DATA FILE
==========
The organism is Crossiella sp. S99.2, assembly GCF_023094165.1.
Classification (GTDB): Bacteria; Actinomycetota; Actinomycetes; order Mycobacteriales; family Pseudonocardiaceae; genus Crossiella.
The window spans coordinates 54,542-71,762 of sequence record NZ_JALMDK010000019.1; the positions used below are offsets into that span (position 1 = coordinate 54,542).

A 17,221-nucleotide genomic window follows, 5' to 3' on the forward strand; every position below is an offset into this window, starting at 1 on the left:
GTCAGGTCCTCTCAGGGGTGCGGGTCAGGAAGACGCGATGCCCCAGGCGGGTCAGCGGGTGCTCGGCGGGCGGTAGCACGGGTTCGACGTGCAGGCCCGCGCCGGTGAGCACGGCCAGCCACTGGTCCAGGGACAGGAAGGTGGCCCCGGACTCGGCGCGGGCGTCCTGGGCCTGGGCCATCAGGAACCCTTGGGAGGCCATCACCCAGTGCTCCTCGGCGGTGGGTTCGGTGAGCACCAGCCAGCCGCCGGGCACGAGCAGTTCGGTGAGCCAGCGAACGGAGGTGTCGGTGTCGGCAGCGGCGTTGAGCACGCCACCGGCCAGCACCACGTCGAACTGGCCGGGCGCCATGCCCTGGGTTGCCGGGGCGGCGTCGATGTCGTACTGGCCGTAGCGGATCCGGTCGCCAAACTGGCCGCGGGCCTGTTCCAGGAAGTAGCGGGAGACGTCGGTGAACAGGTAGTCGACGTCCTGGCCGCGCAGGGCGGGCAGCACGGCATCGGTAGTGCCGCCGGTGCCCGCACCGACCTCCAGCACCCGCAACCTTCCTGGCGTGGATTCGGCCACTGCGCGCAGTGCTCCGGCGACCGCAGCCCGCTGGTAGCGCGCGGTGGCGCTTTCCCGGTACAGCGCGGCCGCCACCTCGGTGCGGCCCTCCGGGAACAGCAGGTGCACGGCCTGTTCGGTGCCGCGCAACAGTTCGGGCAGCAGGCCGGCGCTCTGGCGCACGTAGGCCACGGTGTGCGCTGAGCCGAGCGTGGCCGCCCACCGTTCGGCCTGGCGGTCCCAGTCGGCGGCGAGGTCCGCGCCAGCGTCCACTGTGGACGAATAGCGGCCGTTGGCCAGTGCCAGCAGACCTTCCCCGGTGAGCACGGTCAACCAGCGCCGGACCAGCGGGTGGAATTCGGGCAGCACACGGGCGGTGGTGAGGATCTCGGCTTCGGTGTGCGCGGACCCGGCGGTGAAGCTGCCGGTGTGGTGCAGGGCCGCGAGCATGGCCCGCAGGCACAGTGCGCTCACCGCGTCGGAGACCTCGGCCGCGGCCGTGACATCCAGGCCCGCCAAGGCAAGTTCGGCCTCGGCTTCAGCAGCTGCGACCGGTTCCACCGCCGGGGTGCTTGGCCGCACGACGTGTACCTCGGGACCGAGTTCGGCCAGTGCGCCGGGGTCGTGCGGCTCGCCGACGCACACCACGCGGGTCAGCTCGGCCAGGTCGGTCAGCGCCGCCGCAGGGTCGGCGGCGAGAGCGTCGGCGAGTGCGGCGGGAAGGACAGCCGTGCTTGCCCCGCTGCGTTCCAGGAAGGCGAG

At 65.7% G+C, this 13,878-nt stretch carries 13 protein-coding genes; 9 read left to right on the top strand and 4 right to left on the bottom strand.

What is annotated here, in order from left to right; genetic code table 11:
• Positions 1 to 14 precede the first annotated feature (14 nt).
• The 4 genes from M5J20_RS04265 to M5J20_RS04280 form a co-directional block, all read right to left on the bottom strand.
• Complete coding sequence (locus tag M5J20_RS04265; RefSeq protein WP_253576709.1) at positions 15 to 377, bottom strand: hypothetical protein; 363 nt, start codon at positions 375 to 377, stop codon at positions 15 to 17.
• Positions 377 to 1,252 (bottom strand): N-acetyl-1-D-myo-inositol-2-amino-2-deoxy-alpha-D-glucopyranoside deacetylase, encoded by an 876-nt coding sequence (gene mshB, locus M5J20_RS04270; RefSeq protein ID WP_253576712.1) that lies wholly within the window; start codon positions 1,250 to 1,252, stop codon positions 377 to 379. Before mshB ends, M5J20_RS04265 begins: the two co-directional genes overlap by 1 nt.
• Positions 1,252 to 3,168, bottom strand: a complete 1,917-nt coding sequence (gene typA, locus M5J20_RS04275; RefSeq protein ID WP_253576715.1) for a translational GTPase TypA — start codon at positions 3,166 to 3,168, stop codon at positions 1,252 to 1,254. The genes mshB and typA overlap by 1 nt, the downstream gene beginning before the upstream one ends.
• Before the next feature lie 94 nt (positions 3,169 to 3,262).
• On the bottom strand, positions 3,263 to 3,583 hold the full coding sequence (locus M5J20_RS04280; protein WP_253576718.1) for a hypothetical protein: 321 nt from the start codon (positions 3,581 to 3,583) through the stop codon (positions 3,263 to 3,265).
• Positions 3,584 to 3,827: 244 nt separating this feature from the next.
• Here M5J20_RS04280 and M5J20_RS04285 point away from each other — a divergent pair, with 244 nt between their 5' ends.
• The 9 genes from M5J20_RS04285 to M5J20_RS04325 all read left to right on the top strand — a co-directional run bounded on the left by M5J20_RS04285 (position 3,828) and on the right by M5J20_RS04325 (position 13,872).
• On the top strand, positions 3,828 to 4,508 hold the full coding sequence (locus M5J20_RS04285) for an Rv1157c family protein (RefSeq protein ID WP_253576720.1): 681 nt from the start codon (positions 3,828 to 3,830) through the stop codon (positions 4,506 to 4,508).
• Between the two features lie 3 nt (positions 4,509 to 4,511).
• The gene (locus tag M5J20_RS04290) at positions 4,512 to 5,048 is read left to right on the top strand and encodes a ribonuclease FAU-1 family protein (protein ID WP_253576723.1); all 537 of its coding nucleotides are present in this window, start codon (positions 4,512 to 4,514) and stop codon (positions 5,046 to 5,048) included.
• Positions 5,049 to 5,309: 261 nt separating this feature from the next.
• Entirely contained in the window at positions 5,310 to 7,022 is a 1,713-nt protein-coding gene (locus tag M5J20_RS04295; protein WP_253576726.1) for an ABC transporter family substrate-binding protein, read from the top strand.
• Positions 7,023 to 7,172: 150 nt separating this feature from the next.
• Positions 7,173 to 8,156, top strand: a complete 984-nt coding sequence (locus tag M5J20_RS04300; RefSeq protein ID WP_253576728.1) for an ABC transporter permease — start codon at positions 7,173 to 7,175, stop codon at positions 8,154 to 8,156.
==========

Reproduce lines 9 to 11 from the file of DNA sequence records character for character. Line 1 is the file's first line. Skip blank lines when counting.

• The 4 genes from M5J20_RS04265 to M5J20_RS04280 form a co-directional block, all read right to left on the bottom strand.
• Complete coding sequence (locus tag M5J20_RS04265; RefSeq protein WP_253576709.1) at positions 15 to 377, bottom strand: hypothetical protein; 363 nt, start codon at positions 375 to 377, stop codon at positions 15 to 17.
• Positions 377 to 1,252 (bottom strand): N-acetyl-1-D-myo-inositol-2-amino-2-deoxy-alpha-D-glucopyranoside deacetylase, encoded by an 876-nt coding sequence (gene mshB, locus M5J20_RS04270; RefSeq protein ID WP_253576712.1) that lies wholly within the window; start codon positions 1,250 to 1,252, stop codon positions 377 to 379. Before mshB ends, M5J20_RS04265 begins: the two co-directional genes overlap by 1 nt.